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The Madrid system for the international registration of marks provides trademark owners with the opportunity to apply and maintain protection for their trademarks in several member countries (see the list of countries here) at one time by simply filing one application, in one language (English, French or Spanish), and paying one set of fees. The Madrid system is founded on the requirement that an international application must be based on a national trademark application (basic application) or registration (basic registration).
The International Bureau of the World Intellectual Property Organization (WIPO) registers trademarks internationally, however, the international trademark application itself is filed through the national patent office which examines it as to formalities and transmits to WIPO.
WIPO conducts only a formal examination of the international application for registration of a trademark, and if the application complies with the applicable formal requirements, it registers the trademark and sends a certificate of international registration to the trademark owner, which contains details recorded in the International Register. WIPO then notifies the Patent Offices of the countries designated in the international application.
In the course of 12 months (under the Madrid Agreement) or 18 months (under the Madrid Protocol) from the date of notification the national patent offices examine the trademark, and depending upon the results of the examination decides either to grant or refuse protection to an international registration. The refusal of protection includes the grounds for refusal, and also the time limit within which the applicant may object the refusal of protection.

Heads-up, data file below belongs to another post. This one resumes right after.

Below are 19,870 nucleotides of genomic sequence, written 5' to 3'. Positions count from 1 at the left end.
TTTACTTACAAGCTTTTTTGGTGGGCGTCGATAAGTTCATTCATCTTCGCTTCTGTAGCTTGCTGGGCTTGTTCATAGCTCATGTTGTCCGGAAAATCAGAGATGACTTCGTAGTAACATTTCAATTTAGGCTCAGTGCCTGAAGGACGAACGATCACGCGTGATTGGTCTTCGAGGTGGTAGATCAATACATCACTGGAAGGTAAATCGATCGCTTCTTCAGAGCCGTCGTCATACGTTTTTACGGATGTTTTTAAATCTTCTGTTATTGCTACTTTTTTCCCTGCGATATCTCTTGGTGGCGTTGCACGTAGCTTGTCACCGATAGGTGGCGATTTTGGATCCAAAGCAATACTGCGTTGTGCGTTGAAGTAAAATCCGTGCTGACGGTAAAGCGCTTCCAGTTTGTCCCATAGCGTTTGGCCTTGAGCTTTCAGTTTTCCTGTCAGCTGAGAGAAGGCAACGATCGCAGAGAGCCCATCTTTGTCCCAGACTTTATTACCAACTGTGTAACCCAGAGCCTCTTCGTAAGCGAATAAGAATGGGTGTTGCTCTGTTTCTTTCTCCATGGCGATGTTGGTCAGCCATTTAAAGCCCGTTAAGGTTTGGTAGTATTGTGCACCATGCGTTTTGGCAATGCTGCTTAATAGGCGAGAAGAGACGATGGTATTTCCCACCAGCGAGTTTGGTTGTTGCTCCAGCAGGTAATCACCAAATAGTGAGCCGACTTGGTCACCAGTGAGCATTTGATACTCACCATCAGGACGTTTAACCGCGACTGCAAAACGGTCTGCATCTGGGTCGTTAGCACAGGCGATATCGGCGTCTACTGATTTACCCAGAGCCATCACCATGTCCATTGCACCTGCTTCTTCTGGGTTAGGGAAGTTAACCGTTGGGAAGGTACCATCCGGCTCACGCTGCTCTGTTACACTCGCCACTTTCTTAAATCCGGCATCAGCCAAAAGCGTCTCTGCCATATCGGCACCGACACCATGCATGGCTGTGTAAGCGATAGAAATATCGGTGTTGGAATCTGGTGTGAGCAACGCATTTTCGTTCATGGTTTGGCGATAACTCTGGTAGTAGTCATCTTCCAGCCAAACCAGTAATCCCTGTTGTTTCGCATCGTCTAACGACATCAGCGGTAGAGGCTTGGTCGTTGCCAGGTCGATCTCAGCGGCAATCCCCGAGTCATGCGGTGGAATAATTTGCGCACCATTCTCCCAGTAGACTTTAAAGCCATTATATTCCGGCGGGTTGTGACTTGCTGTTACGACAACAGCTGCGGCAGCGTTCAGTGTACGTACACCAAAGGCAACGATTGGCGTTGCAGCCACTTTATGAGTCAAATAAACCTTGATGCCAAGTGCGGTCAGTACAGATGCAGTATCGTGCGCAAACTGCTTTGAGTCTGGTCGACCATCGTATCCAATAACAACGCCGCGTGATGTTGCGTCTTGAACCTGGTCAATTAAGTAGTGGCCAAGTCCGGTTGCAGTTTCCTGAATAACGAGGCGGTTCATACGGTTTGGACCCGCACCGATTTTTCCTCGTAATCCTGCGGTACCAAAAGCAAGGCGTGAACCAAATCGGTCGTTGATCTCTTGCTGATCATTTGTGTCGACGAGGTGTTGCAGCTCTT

The Madrid system permits to add additional countries to the existing international trademark registration (territorial extension).
The international registration is valid for ten years starting from the date of the international registration and can be renewed indefinitely, 10 years at a time for each renewal.
The principle of «central attack». For a period of five years from the date of its registration, an international registration remains dependent on the mark registered (basic registration) or applied for (basic application) in the national patent office. If the basic application or registration ceases to have effect, totally or partially, whether through cancellation, withdrawal or invalidation within this five-year period, the international registration will also cease to have effect either totally or partially.